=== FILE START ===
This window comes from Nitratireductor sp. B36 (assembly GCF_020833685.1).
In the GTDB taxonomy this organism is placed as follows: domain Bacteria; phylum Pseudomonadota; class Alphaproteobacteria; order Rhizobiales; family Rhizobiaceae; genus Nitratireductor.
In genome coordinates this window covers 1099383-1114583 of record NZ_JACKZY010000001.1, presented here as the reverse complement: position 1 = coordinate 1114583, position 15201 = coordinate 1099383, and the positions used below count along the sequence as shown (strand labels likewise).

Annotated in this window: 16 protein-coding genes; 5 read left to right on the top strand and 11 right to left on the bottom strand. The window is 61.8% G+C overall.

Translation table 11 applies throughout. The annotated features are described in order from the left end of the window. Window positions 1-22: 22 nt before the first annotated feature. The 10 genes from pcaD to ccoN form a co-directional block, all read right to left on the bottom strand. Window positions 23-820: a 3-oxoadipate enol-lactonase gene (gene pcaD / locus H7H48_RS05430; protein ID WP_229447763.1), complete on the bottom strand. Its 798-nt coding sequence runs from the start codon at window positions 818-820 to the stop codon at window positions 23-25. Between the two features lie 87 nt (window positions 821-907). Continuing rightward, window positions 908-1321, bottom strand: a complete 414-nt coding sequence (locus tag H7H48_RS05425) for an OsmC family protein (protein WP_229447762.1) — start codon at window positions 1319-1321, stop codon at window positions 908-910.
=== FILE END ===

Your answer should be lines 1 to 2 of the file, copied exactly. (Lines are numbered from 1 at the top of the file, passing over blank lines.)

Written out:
This window comes from Nitratireductor sp. B36 (assembly GCF_020833685.1).
In the GTDB taxonomy this organism is placed as follows: domain Bacteria; phylum Pseudomonadota; class Alphaproteobacteria; order Rhizobiales; family Rhizobiaceae; genus Nitratireductor.